Dawn of the Din

鳴き声の進化 それは虫の声から始まった

By Michael B. Habib M. B. ハビブ
English 日本語 日本語
We take it for granted that virtually every habitat on Earth is alive with the sounds of animals, from the haunting songs of whales in the oceans to the riotous symphony of birds, frogs and insects in forests to the hubbub of humans and our technological creations in cities the world over. Yet for most of our planet’s history the only sounds were those of the wind, rain and waves.  地球上のほぼすべての生息地が動物の音でにぎやかなのは当然だと思える。海ではクジラのしみじみとした歌声,森では鳥やカエル,昆虫による大合唱,世界各地の都市では人間と人工物が立てる騒音が聞こえる。だが地球史の大半の期間,音を立てるのは風と雨,波だけだった。
In my work as a paleontologist, I seek to understand the lives of extinct animals—how they moved, what they ate, the sounds they might have made. I also serve as an animation and creature-design consultant for exhibits, television, movies and games. Among the most common topics I have been asked to tackle for these projects are those pertaining to animal sounds. Whether someone is reconstructing long-vanished pterosaurs for an academic study or designing a creature for a blockbuster film, sound is paramount in bringing both past and imaginary worlds to life.  私は古生物学者として絶滅動物が生きていたときの様子を,つまりどのように動き,何を食べ,どんな音を立てていたのかを理解しようとしている。また,展覧会やテレビ,映画,ゲームに使われるアニメーションや生物デザインのコンサルタントを務めている。そこでよく受ける相談の1つが,動物が立てる音に関するものだ。学術研究のためにはるか昔に絶滅した翼竜を再現するのであれ,超大作映画のために生物をデザインするのであれ,音は過去の世界や想像上の世界に生気を吹き込むのに最も重要な要素だ。
Recent insights into the evolution of animal acoustics have led to a new understanding of how our modern-day soundscapes came to be. Fossils reveal when the major types of sound-production—and sound-detection—structures appeared in the forerunners of today’s invertebrate and vertebrate creatures. And in some cases, clever modeling has allowed scientists to re-create the ancient sounds themselves. Many details remain to be worked out, but we can now begin to piece together the dawn of the din.  動物の音の進化に関する最近の知見から,現代の音風景(サウンドスケープ)がどのように作り上げられたのかに関する新たな理解が得られた。化石から,発音器官と聴覚器官の主なタイプが無脊椎動物と脊椎動物の祖先でそれぞれいつ出現したかが明らかになった。また,優れた模型を作ることによって古生物の音そのものを再現した研究例もある。詳細の多くはまだわかっていないが,地球がにぎやかになり始めた時代の様子が浮かび上がってきた。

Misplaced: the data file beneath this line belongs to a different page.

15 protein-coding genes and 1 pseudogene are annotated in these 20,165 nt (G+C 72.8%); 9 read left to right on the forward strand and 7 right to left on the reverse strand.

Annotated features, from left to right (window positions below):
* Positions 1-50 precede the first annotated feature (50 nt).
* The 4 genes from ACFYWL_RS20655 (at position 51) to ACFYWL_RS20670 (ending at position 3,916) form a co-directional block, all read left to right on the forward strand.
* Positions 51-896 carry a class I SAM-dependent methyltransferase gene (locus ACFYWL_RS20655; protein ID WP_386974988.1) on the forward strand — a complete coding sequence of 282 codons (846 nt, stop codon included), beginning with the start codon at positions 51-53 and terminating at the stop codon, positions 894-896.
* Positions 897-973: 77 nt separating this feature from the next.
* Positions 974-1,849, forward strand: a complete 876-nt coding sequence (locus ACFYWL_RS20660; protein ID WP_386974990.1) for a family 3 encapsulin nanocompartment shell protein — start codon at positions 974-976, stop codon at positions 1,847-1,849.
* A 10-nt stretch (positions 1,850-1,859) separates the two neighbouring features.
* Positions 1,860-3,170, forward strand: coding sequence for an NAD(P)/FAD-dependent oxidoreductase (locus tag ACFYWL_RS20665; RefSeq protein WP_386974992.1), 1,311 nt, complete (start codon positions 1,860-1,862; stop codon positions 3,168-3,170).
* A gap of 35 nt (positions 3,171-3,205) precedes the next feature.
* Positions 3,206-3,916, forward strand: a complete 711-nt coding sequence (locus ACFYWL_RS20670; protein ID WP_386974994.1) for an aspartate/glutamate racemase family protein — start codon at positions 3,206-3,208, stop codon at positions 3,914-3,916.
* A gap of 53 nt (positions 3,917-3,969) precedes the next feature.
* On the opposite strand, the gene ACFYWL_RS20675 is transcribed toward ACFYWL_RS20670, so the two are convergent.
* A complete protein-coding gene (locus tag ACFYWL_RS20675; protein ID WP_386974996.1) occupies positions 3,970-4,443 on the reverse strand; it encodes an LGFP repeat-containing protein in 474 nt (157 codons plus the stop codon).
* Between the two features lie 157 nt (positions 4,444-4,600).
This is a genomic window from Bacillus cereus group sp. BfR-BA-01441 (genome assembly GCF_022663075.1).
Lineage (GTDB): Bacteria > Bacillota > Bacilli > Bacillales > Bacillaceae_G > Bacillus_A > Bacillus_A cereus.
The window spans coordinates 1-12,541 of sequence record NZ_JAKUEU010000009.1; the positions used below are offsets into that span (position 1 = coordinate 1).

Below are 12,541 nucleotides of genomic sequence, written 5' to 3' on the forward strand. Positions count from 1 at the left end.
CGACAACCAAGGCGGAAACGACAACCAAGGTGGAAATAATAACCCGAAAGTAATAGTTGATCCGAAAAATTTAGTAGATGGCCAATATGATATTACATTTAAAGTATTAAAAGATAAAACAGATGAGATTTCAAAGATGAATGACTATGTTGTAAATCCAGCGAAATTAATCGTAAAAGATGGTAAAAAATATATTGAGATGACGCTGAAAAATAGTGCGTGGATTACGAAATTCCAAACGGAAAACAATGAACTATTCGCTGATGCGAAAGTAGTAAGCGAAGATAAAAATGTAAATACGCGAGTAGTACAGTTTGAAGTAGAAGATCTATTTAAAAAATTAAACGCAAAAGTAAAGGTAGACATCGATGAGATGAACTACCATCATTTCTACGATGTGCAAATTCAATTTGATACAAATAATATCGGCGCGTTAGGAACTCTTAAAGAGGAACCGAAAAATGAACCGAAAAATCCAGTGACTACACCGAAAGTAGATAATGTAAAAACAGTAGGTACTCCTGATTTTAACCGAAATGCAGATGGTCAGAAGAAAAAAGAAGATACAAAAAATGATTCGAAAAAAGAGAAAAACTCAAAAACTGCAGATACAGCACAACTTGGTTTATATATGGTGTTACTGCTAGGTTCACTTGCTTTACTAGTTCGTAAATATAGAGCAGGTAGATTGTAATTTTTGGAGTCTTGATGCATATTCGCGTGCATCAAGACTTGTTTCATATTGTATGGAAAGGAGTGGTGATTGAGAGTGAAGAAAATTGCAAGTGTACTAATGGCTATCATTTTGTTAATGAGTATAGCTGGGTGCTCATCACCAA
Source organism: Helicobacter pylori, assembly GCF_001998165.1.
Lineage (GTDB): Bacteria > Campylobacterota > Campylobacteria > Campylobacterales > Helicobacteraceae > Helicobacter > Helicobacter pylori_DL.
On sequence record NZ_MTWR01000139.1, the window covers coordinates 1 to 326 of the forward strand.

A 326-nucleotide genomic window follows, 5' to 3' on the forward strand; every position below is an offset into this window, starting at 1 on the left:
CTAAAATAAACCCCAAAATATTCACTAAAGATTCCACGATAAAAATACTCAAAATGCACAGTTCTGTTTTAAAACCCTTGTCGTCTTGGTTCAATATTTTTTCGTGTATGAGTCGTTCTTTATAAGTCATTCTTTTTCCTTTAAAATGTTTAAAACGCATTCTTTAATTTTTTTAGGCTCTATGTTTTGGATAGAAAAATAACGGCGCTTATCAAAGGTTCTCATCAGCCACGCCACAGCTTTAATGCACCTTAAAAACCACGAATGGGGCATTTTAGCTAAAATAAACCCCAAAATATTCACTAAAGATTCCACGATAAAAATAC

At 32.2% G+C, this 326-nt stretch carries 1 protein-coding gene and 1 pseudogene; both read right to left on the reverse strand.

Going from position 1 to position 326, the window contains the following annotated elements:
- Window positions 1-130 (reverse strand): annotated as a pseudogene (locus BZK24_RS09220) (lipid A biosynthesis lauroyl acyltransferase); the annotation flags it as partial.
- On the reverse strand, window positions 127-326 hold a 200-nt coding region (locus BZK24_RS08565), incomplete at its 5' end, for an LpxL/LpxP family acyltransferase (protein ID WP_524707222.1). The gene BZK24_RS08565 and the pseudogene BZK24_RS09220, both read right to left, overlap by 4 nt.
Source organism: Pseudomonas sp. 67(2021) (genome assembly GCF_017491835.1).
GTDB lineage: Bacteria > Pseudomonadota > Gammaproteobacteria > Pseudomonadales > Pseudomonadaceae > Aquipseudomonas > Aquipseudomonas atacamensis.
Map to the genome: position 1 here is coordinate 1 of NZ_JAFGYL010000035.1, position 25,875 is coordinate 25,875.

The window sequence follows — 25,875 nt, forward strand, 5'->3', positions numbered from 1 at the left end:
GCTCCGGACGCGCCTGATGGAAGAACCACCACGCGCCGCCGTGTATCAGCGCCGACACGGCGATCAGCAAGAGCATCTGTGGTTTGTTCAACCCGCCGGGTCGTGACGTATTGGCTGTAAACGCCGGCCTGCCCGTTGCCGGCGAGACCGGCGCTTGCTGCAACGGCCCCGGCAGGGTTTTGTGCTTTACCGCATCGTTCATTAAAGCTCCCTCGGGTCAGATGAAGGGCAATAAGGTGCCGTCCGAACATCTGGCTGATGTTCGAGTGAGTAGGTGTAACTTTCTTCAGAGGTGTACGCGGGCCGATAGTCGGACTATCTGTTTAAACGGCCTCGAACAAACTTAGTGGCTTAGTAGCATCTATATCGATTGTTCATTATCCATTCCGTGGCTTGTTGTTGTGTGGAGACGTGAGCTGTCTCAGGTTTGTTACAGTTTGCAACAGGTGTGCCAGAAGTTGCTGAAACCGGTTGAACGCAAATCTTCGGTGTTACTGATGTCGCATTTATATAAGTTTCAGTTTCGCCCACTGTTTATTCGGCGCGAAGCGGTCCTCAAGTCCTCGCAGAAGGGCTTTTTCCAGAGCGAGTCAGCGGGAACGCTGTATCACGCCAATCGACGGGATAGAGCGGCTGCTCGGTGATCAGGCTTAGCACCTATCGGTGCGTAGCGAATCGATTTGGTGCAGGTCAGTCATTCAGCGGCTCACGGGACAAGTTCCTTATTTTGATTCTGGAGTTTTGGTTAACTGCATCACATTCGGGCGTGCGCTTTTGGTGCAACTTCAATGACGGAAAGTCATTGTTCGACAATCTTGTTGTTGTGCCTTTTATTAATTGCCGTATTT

The fossil record indicates that life on Earth got its start 3.7 billion years ago. But those earliest organisms—including microbes and, much later, soft-bodied animals similar to today’s jellies—were a quiet bunch. It was not until the evolutionary burst that occurred in the Cambrian period, between 541 million and 485.4 million years ago, that animals acquired some basic sound-making behaviors related to locomotion and predation. Yet even then the hush under water, where these creatures lived, was probably punctuated only by the skittering of arthropod feet across sand or the faint grinding of a cephalopod breaking a shell. Meanwhile the terrestrial realm remained essentially silent. More than 200 million years passed before the buzzing of insects started to fill the air, giving rise to an entirely new acoustic world.

The oldest-known putative insect dates to 408 million years ago and was probably soundless and deaf. Scientists do not know exactly when insects started to first make or hear sounds, but the fossil record provides a minimum date: a katydid from around 250 million years ago has the sound-producing anatomy characteristic of this group. The earliest-known fossils of cicada relatives also date to this time. These insects can generate exceptionally loud sounds by rapidly buckling and unbuckling drumlike structures on their bodies called tymbals.  知られる限り最古の昆虫とみられる生物は4億800万年前のものだが,おそらく音を出すことも聞くこともできなかった。昆虫が音を出したり聞いたりし始めた正確な時期は不明だが,化石記録から2億5000万年前よりも前であることがわかっている。この時期のキリギリスにはこのグループ特有の音を出すための解剖学的特徴があった。既知で最古のセミの近縁種の化石もまたこの時期のものだ。セミは「発音膜」という太鼓のような器官を高速で振動させることで非常に大きな音を出すことができる。